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Audience of One (2009)
Tuesday, April 21, 2009
Audience of One (2009)
Ten years ago, a pastor from the Voice of Pentecost Church in San Francisco received a prophetic whisper - a directive from God to make movies for the Lord. Using donations from his congregation, he slowly transformed his church into a fully functioning movie studio, and the production company Christian WYSIWYG Filmworks was born. After experimenting on several small projects, Pastor Richard Gazowsky announced he and his WYSIWYG crew were going to make a film entitled, "Gravity: The Shadow of Joseph", a $50 million biblical science fiction movie that would redefine the Hollywood epic.
AUDIENCE OF ONE is a documentary that chronicles the making of "Gravity". This verite-style film goes inside a Pentecostal church, where the charismatic Gazowsky leads his loyal cast and crew on an incredible journey that tests the limits of faith. From pre-production at their church, to shooting principal photography in Italy, to leasing an enormous studio on an island in the San Francisco Bay, AUDIENCE OF ONE keeps pace with an embattled church production looking to God in order to keep their dream alive. Full of humor and pathos, what transpires is a story of obsession, faith and delusion.
Audience of One (2009) | Preview
An Inside Outsider
MJ: I think sometimes it came from me and sometimes it came from him. It was never spoken about. It was always either real or inside my head. It was usually just a matter of how warm and welcoming versus how cold and shoving he was to me. I think there were just different times where I was picking up from him, like, "leave me alone," and different times, like, "you're totally welcome to film this or you're totally welcome to see this." Here they are being so vulnerable in front of me, and I'm totally aware of that, yet at the same time, I need that. I need that for my story. It makes my story more powerful the more invisible I am and the more vulnerable they are in front of the camera. And there are just moments when I feel I had to manage that relationship. It's hard to sort of specifically talk about relationship management when it's just a series of feelings and ideas and perceptions, but at times it just felt more warm and open, and at times it felt less warm at open.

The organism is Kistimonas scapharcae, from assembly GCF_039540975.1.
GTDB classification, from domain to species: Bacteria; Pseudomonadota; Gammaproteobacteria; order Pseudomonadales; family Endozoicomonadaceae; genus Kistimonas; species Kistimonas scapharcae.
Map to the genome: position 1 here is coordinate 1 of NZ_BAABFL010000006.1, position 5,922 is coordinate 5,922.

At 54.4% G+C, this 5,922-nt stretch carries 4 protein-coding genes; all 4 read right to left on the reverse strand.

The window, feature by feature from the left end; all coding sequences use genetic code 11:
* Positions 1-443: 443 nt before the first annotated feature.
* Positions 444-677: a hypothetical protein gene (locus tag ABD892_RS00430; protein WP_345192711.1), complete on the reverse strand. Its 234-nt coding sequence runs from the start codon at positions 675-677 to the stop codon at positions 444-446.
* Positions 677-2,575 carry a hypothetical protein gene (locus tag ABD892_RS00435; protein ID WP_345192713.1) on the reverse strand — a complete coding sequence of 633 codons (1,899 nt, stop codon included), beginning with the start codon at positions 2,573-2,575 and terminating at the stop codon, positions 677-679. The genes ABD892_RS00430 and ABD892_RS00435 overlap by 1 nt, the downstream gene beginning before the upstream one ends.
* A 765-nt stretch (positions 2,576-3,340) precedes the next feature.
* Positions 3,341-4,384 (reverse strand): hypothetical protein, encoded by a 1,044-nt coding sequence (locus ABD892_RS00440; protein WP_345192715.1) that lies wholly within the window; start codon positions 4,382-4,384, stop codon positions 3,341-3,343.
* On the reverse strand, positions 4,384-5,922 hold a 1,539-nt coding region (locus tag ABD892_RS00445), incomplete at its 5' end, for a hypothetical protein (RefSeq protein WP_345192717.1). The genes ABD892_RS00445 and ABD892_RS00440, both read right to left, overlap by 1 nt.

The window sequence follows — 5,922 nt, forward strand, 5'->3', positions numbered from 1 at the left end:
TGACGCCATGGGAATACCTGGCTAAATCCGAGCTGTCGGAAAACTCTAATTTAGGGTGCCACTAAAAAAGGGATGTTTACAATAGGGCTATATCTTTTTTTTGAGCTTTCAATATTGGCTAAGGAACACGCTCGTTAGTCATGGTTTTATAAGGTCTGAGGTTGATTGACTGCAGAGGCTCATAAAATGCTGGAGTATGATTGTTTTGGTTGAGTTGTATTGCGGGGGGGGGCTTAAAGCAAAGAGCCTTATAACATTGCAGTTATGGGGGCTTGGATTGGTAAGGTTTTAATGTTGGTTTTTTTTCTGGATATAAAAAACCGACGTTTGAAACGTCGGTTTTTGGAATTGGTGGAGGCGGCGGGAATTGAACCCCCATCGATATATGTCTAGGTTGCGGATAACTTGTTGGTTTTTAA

HJ: Why do you think that changed when it did?
MJ: Probably for a variety of reasons. I think it could have just been the whims of the day. He's stressed out about all these other things going on in his life from family to church to filmmaking, and here I come saying, like, "Hey, I need ten minutes of your time," or "Hey, can I come shoot today?" It's just like I'm this nagging filmmaker, and it was probably just real and practical. At other times, I feel like he was tired of being vulnerable in front of me and saying, like, "You've got so much on us, when are you going to leave us alone?" Again, he never said any of this straight to my face. I would have respected it if he had. Then some of the times, it was just inside my head, my own insecurity about my role and relationship with them getting the better of me and saying, like, "Man, I should probably back off." Even though it was never said that I was doing something wrong&ellips; I'm pretty perceptive, I guess, and I was always perceptive of how he was feeling and when to shoot and when not to shoot.
There are plenty of times where I turned the camera off. Even the fight in Italy, when the actor comes up to him, Richard turns to me and says, "Are you going to record this." I was like, "I'm going to keep recording, but if you want me to stop, I'll stop." Richard said, "I don't care." And then Ken said, "No, he can record this. He's making a film; I want him to see everything." Then I start rolling again&ellips; So it changed day to day, week to week. Toward the middle to the end of my experience with them, it got its most intense, where I felt as unwelcome as I ever had before. But then two months after that, I'm equally welcomed again; I'm picking up on this communal vibe. Even now that the film's done, if I walked into that church right now, I would get all of these hugs.
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